A researcher's hands using lab equipment

Dr Simon Newell Early Career Investigator of the Year Award 2018

A researcher's hands using lab equipment
Applications are now closed for the Dr Simon Newell Early Career Investigator of the Year Award 2018. A winner will be announced shortly

Since 1999, Sparks has funded an annual award that recognises excellence in the field of paediatric research. The award is offered in partnership with the  RCPCH to recognise an outstanding young medically qualified researcher in British paediatrics.

In February 2017 Sparks joined Great Ormond Street Hospital Charity and became part of the GOSH Charity family, so this award is now facilitated by GOSH Charity.

Sparks Children's Medical Research   GOSH-Sparks_kitemark_blue

Previously this was known as the Young Investigator of the Year Award. This year the award has been re-named in memory of Dr Simon Newell – a renowned and widely respected neonatologist and paediatrician who had a passion to encourage the next generation of paediatric clinicians and researchers. He made an enormous contribution to neonatal medicine across the UK and was a great advocate for paediatric health. Simon was connected to Sparks throughout his career, first as a researcher, then a member of the Medical Advisory Committee and later a Trustee.

This award has been named in his memory and as recognition of the tremendous work he did.

The award
• a trophy
• £1,000 for the winner
• £1,000 to the winner’s department to buy equipment and cover other expenses such as consumables connected with their research.

The RCPCH presents the winner at the RCPCH Conference in May 2017. The winner will be notified ahead of the conference and the RCPCH will cover the winner’s travel and conference costs.

For more information or if you have any questions, please contact the RCPCH Research and Evaluation team on research@rcpch.ac.uk

We welcome applications from early career researchers who have not yet completed or who may have recently completed their certificates of completion of training (CCT). Nominees may nominate themselves with the support of a senior member of staff.

Previous winners

Dr Chris Moxon, The University of Liverpool (2017)
The 2017 award was granted to Dr Chris Moxon, Clinical Lecturer in Paediatrics in the Department of Clinical Infection, Microbiology and Immunology at the University of Liverpool. Dr Moxon was recognised for his groundbreaking work on malaria – a disease that claims the life of half a million children worldwide every year.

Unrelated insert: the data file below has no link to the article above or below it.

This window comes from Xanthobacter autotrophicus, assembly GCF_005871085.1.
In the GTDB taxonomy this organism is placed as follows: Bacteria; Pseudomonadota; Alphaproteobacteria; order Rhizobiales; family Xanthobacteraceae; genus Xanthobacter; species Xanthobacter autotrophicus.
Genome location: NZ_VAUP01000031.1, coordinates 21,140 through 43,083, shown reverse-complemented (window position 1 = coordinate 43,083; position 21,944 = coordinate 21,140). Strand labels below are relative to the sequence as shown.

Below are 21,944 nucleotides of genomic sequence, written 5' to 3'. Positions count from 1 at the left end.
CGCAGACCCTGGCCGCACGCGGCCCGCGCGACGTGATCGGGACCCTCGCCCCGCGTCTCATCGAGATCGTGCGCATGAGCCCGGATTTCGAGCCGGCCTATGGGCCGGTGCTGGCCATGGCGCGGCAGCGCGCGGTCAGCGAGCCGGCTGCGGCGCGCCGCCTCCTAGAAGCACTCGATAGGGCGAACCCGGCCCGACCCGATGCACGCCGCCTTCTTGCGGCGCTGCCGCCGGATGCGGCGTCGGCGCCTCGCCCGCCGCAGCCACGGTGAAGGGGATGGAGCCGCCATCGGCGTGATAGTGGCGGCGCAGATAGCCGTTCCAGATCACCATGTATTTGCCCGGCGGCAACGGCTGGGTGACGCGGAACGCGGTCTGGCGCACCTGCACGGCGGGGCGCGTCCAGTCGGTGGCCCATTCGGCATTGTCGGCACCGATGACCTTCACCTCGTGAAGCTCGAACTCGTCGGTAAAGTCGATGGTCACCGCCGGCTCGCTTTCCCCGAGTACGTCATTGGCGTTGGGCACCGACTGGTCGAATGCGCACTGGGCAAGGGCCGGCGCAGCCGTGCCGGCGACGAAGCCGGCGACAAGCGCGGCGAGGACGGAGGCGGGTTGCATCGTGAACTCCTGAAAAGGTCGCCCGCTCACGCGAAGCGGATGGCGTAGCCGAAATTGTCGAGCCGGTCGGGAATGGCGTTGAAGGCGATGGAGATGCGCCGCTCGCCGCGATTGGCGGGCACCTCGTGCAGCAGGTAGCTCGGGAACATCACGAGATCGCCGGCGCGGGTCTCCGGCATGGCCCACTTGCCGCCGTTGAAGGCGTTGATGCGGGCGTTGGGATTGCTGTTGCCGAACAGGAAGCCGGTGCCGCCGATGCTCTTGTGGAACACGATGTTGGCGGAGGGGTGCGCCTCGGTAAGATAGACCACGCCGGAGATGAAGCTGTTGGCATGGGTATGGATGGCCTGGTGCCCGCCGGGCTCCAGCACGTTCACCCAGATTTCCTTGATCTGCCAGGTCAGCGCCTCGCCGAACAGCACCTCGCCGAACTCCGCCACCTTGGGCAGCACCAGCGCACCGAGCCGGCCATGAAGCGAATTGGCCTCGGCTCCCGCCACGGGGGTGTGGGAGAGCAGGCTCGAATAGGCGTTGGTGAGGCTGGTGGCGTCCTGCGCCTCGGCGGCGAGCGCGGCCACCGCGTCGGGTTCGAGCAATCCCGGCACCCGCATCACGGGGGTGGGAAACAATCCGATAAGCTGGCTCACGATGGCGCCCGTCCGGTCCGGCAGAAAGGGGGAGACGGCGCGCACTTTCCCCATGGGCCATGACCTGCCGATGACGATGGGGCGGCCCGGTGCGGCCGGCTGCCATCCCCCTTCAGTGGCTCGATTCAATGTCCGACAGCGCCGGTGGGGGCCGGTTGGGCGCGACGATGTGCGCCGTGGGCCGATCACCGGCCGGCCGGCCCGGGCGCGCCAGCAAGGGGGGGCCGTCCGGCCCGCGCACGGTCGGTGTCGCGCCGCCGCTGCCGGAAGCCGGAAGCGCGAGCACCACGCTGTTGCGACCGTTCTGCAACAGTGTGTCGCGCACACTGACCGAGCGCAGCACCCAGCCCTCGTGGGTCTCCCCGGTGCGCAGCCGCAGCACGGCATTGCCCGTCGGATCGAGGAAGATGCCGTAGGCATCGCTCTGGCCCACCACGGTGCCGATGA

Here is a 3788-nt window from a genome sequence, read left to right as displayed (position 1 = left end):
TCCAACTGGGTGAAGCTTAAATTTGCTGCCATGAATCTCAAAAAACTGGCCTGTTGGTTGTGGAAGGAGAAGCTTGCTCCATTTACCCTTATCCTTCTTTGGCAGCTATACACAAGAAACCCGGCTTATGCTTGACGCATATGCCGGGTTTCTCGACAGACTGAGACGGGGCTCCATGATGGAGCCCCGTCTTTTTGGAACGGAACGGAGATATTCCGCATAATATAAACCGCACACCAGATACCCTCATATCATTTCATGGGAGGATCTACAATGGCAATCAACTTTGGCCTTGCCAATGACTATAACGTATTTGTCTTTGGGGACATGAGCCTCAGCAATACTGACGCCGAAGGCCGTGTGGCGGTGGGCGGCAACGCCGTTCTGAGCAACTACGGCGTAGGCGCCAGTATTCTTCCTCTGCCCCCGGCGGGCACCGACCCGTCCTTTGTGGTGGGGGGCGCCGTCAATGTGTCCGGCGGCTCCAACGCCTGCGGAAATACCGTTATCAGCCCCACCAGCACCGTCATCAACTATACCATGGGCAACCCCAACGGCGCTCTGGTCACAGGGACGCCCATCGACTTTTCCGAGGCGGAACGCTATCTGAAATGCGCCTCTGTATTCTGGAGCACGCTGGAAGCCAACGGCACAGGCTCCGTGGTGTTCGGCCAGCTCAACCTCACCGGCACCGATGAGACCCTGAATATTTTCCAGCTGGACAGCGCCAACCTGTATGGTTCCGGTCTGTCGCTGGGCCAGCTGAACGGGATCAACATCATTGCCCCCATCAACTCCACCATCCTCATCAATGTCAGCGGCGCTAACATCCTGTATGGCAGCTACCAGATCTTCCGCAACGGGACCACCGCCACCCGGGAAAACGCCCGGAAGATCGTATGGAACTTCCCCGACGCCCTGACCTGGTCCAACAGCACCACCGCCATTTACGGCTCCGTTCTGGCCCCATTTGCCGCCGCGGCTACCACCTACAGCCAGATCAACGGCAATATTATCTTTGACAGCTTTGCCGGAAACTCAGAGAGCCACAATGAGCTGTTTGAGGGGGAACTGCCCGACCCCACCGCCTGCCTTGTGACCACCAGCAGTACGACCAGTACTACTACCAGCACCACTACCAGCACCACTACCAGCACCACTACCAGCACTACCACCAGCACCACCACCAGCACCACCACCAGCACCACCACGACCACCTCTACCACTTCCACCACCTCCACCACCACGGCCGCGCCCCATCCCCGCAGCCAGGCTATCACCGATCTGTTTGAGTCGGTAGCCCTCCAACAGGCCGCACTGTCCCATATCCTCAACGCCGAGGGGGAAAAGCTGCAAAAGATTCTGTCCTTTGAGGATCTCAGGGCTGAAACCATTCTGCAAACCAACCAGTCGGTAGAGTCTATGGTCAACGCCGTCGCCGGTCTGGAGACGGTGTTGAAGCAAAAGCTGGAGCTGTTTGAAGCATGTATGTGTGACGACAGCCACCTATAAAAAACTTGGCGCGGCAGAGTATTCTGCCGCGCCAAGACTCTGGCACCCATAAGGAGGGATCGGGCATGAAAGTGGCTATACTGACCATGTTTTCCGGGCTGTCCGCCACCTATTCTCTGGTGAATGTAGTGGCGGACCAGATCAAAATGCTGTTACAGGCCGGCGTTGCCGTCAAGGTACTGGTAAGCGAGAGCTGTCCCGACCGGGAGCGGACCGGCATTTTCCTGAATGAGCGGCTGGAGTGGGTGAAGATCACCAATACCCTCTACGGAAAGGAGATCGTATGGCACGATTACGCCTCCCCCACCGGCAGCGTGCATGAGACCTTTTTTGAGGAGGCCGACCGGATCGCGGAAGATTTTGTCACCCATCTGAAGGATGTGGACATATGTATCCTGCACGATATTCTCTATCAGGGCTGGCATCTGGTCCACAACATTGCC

His work particularly focuses on the most severe complication of malaria – cerebral malaria – where the infection affects the brain causing swelling and coma.

Up to a quarter of children with cerebral malaria lose their lives and children that do survive are often left with significant disability.

Dr Moxon’s research is tackling this by trying to understand which children go on to develop brain complications, why malaria targets the brain and not other organs, and the exact mechanisms by which malaria causes the damage in the brain.

With this understanding, he hopes to develop new, more effective treatments to stop the devastating effect of this disease. He also hopes this work will help better understand other brain infections.

He says “It is a huge honour to win this award – to me and to all the people that I have worked with. It also means a lot to me that RCPCH and Sparks have given this award for work on malaria – a disease of huge global importance for child health but that we see infrequently here in the UK.”

More winners

2016 Dr Manish Sadarangani
2015 Dr Robert Phillps
2014 Dr Marc Tebruegge
2013 Dr Roderick Mitchell and Dr Anthony Wiskin (jointly awarded)
2012 Dr Matthew Murray
2011 Dr Andrew Prendergast
2010 Dr Don Sharkey
2009 Dr Richard F M Chin
2006 Dr Amanda Drake
2005 Dr Howard Clark
2004 Dr Mark Herbert
2003 Dr Deborah Tweddle
2002 Dr Jugnoo Rahi
2001 Dr Paul Winyard
2000 Dr Richard Gilbertson
1999 Dr Jeremy Hull